Monday, 24 January 2011

2011 - The Year of Perry

All that sampling of perrys on Friday gave me a bit of a thirst. As luck would have it, it was a thirst for more Perry!

One of the great advantages of making your own perry, is that should you get a craving for a glass, there's usually a bottle or two to hand. Good quality cider is now easier to find than ever (albeit mostly over-sweetened and overly commercial in style), but good perry is still as rare as hens teeth outside of its homeland of the Three Counties and Welsh Borders. The supermarket offerings are generally very poor, mostly Pear Ciders as opposed to anything truly Perry-ish. Waitrose Stores are probably your best bet for finding decent perry. They usually have the reliable, half decent, Westons Perry (and the Pear Cider too for some reason!), as well as their own-brand Waitrose Perry (which is probably also by Westons). But if you're really lucky, you'll find the truly excellent Dunkertons Organic Perry, and of course many of our local Waitrose stores are now selling the very fine Hogans Vintage Perry. Allan Hogan has now started to export his ciders and perry to the USA. I just hope our transatlantic cousins don't get too much of a taste for his perry, there's only so much to go round!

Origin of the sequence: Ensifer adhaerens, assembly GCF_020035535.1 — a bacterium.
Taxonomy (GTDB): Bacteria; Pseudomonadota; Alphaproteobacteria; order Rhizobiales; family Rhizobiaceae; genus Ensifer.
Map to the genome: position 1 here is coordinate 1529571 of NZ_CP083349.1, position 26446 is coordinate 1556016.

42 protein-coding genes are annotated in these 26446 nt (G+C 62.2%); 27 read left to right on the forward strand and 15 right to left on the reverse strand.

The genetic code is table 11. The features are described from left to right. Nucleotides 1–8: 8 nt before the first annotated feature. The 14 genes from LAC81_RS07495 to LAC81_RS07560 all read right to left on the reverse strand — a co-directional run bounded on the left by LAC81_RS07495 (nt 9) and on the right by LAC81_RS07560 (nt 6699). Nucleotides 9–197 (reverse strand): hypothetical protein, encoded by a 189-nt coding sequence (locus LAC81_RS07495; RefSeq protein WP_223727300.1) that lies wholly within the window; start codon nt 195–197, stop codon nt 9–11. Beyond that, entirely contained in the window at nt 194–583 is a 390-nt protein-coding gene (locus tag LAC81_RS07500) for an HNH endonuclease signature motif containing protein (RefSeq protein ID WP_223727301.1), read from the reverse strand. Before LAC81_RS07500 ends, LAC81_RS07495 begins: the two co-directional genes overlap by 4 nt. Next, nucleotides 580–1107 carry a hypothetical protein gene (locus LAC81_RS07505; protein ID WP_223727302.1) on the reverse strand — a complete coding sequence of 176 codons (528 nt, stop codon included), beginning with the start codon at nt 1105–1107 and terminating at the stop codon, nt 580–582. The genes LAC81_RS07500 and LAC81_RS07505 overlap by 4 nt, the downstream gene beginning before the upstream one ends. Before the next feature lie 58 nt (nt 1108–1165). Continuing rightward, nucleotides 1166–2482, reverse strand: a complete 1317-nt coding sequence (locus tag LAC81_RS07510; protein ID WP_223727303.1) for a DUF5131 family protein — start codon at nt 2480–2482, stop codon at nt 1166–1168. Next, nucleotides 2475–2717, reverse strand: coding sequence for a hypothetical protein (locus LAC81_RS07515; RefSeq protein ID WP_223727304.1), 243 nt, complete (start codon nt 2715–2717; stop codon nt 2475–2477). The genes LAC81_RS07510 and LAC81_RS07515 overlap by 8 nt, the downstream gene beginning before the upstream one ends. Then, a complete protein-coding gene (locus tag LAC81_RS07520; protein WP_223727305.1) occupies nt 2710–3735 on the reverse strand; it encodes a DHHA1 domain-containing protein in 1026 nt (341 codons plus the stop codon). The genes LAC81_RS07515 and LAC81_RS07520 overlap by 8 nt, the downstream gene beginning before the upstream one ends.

Which brings me to our own dwindling stocks of perry. We ran out of our delicate and delicious Blakeney Red Perry way back in the Summer (note to self: must bottle more Blakeney this year), and the rather nice 'Mystery Perry' is long gone (there's really no mystery where that went!). Which leaves us with a small cache of Malvern Hills, bottled and maturing nicely in the ciderhouse, and the last couple of bottles of Green Horse Perry.

Dusty from the pantry, the Green Horse poured with the same opaque, pearly colouring it had when it went in the bottle. Green Horse is one of those pear varieties that produce a naturally hazy perry, resolutely refusing to clear, not for me, not for anyone. For my taste, we really can't make enough of this perry. It's a real Summer refresher. Sharper than the other perrys, with a delicious juicy citrus flavour. Perhaps a little too thin for a true Single Variety perry, but distinctive and delicious nevertheless. It also goes very well with food.

I'll be taking some of this along to an East Midlands cider and perry tasting which I'm running for members of Rutland CAMRA. The last of the draught Malvern Hills will be making an appearance at the forthcoming Hucknall, and Leicester beer festivals (details on the right), and from there on in, our new-season perrys will be available throughout the Summer.

I'm on a mission to sample as many delicious perrys as I can find this year. It's too rare and special not to, so why not join me, and make 2011 your 'Year of Perry' too.

No comments: